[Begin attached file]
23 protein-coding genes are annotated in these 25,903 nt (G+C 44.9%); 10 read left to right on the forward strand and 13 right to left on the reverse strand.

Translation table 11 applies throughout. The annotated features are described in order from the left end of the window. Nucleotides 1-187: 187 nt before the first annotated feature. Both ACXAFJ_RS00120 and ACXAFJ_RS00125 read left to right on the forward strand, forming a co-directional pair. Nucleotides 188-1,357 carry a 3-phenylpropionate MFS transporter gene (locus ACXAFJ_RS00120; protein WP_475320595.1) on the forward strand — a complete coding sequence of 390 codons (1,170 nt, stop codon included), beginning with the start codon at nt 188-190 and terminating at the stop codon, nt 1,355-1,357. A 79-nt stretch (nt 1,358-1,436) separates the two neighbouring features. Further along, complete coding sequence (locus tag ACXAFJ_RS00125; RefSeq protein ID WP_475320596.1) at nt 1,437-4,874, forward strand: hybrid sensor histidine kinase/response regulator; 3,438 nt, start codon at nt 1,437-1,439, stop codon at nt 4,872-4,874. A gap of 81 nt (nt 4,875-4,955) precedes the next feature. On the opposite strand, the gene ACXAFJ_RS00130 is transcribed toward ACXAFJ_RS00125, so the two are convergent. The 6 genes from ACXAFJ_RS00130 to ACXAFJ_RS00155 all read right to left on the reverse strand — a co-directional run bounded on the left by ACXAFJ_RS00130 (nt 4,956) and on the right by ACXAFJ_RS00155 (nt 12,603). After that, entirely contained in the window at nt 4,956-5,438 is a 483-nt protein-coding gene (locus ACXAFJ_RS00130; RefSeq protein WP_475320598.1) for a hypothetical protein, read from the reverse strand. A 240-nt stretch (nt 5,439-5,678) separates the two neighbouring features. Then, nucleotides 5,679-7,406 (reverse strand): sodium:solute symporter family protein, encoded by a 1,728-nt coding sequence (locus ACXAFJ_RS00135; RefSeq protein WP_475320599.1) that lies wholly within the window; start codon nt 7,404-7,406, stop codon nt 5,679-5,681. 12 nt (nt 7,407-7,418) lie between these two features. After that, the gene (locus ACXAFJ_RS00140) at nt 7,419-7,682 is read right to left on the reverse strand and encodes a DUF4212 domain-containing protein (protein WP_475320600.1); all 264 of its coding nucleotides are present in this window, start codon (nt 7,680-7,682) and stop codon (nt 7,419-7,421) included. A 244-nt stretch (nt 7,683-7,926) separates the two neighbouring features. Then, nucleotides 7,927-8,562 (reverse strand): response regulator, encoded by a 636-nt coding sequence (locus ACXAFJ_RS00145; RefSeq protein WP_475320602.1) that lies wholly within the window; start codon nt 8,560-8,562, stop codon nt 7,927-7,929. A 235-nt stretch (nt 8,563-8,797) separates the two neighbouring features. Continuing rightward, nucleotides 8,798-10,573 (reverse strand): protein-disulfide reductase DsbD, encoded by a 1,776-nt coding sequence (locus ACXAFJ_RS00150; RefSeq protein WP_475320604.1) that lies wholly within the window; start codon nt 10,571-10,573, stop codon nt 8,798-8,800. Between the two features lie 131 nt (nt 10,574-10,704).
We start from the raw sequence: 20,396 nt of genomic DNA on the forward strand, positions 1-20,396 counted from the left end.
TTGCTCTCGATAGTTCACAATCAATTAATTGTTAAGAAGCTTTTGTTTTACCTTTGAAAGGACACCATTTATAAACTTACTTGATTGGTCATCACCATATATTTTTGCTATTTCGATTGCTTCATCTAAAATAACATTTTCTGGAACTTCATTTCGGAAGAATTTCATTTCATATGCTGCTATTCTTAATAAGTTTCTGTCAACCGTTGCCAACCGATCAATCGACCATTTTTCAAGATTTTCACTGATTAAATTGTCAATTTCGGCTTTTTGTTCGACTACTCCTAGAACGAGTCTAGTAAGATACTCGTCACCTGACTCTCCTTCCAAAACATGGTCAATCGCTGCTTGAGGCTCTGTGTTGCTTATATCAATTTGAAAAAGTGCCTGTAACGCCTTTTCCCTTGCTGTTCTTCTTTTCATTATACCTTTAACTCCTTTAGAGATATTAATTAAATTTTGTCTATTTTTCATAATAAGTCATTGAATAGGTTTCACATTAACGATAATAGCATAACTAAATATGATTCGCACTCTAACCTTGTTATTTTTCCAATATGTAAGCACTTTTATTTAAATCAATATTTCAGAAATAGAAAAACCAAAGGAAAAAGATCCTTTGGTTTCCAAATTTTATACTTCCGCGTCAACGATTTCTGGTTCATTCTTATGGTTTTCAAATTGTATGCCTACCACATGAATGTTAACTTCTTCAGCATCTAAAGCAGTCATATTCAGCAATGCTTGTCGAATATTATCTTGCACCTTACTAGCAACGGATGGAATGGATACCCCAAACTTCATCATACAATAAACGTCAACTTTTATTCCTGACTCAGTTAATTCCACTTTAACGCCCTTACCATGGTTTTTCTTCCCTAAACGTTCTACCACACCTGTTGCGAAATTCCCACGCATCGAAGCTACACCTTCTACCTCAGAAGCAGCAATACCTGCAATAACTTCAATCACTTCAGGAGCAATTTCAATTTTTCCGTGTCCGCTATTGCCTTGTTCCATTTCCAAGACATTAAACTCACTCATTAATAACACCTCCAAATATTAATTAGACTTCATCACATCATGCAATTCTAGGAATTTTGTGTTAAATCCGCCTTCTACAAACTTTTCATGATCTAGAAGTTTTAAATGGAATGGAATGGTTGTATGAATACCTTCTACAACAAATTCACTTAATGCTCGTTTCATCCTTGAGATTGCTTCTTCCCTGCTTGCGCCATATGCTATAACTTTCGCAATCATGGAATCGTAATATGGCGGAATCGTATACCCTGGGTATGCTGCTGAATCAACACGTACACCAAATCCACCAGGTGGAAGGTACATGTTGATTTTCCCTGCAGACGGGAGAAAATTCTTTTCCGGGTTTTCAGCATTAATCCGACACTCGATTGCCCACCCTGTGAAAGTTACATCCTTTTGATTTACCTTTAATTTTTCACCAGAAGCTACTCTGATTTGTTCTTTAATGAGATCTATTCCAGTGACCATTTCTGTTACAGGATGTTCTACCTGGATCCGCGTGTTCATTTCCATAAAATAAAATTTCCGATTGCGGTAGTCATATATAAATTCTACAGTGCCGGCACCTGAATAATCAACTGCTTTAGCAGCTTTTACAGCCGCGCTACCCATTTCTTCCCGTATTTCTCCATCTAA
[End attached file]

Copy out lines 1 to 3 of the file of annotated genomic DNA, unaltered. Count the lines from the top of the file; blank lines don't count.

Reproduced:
23 protein-coding genes are annotated in these 25,903 nt (G+C 44.9%); 10 read left to right on the forward strand and 13 right to left on the reverse strand.

Translation table 11 applies throughout. The annotated features are described in order from the left end of the window. Nucleotides 1-187: 187 nt before the first annotated feature. Both ACXAFJ_RS00120 and ACXAFJ_RS00125 read left to right on the forward strand, forming a co-directional pair. Nucleotides 188-1,357 carry a 3-phenylpropionate MFS transporter gene (locus ACXAFJ_RS00120; protein WP_475320595.1) on the forward strand — a complete coding sequence of 390 codons (1,170 nt, stop codon included), beginning with the start codon at nt 188-190 and terminating at the stop codon, nt 1,355-1,357. A 79-nt stretch (nt 1,358-1,436) separates the two neighbouring features. Further along, complete coding sequence (locus tag ACXAFJ_RS00125; RefSeq protein ID WP_475320596.1) at nt 1,437-4,874, forward strand: hybrid sensor histidine kinase/response regulator; 3,438 nt, start codon at nt 1,437-1,439, stop codon at nt 4,872-4,874. A gap of 81 nt (nt 4,875-4,955) precedes the next feature. On the opposite strand, the gene ACXAFJ_RS00130 is transcribed toward ACXAFJ_RS00125, so the two are convergent. The 6 genes from ACXAFJ_RS00130 to ACXAFJ_RS00155 all read right to left on the reverse strand — a co-directional run bounded on the left by ACXAFJ_RS00130 (nt 4,956) and on the right by ACXAFJ_RS00155 (nt 12,603). After that, entirely contained in the window at nt 4,956-5,438 is a 483-nt protein-coding gene (locus ACXAFJ_RS00130; RefSeq protein WP_475320598.1) for a hypothetical protein, read from the reverse strand. A 240-nt stretch (nt 5,439-5,678) separates the two neighbouring features. Then, nucleotides 5,679-7,406 (reverse strand): sodium:solute symporter family protein, encoded by a 1,728-nt coding sequence (locus ACXAFJ_RS00135; RefSeq protein WP_475320599.1) that lies wholly within the window; start codon nt 7,404-7,406, stop codon nt 5,679-5,681. 12 nt (nt 7,407-7,418) lie between these two features. After that, the gene (locus ACXAFJ_RS00140) at nt 7,419-7,682 is read right to left on the reverse strand and encodes a DUF4212 domain-containing protein (protein WP_475320600.1); all 264 of its coding nucleotides are present in this window, start codon (nt 7,680-7,682) and stop codon (nt 7,419-7,421) included. A 244-nt stretch (nt 7,683-7,926) separates the two neighbouring features. Then, nucleotides 7,927-8,562 (reverse strand): response regulator, encoded by a 636-nt coding sequence (locus ACXAFJ_RS00145; RefSeq protein WP_475320602.1) that lies wholly within the window; start codon nt 8,560-8,562, stop codon nt 7,927-7,929. A 235-nt stretch (nt 8,563-8,797) separates the two neighbouring features. Continuing rightward, nucleotides 8,798-10,573 (reverse strand): protein-disulfide reductase DsbD, encoded by a 1,776-nt coding sequence (locus ACXAFJ_RS00150; RefSeq protein WP_475320604.1) that lies wholly within the window; start codon nt 10,571-10,573, stop codon nt 8,798-8,800. Between the two features lie 131 nt (nt 10,574-10,704).
We start from the raw sequence: 20,396 nt of genomic DNA on the forward strand, positions 1-20,396 counted from the left end.